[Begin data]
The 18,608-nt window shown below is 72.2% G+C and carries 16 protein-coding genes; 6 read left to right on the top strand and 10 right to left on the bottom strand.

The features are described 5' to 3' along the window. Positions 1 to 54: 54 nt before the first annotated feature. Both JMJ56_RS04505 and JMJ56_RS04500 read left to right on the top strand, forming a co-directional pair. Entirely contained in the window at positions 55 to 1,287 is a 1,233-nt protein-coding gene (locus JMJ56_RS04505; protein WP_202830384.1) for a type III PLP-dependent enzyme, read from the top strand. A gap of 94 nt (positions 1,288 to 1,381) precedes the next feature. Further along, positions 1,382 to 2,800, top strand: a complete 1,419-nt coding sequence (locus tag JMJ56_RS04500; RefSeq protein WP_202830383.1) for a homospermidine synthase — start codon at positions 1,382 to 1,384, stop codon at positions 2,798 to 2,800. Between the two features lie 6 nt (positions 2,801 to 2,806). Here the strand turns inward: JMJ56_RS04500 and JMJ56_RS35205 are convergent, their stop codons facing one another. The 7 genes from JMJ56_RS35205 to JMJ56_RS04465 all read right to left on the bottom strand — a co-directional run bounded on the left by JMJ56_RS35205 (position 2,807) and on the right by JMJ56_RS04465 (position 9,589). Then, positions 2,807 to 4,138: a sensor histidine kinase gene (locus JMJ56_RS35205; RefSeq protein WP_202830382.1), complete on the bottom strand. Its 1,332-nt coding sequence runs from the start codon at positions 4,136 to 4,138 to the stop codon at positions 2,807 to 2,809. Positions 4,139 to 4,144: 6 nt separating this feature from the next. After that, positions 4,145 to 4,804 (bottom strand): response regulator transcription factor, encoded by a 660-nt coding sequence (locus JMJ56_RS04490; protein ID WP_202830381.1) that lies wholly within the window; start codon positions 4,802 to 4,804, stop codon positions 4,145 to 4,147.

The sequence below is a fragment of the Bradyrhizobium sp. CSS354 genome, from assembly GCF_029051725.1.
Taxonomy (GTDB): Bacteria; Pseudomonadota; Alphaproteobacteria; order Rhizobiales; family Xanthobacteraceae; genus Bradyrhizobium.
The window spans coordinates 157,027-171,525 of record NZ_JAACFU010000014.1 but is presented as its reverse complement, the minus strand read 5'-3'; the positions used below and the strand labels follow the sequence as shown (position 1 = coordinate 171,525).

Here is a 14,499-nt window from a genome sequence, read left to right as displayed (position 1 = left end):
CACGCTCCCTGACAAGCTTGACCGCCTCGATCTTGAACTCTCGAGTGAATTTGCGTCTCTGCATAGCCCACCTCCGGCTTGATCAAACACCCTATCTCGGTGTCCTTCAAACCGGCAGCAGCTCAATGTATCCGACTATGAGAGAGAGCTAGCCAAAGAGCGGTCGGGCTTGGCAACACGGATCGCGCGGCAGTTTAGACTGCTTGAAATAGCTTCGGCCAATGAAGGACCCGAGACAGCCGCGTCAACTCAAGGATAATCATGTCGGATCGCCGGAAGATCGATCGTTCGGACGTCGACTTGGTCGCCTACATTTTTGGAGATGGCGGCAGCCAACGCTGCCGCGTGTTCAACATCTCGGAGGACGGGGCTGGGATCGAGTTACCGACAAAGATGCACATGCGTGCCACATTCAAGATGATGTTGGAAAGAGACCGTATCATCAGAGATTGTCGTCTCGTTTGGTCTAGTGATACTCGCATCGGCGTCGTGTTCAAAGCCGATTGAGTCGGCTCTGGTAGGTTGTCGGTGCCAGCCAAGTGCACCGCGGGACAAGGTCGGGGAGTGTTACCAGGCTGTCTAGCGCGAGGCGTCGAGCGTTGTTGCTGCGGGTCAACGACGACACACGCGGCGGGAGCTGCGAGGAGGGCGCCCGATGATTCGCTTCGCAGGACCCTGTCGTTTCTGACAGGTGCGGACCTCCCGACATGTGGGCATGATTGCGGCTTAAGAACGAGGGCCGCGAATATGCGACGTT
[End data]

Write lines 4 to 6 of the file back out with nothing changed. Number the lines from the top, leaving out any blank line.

Taxonomy (GTDB): Bacteria; Pseudomonadota; Alphaproteobacteria; order Rhizobiales; family Xanthobacteraceae; genus Bradyrhizobium.
The window spans coordinates 157,027-171,525 of record NZ_JAACFU010000014.1 but is presented as its reverse complement, the minus strand read 5'-3'; the positions used below and the strand labels follow the sequence as shown (position 1 = coordinate 171,525).

Here is a 14,499-nt window from a genome sequence, read left to right as displayed (position 1 = left end):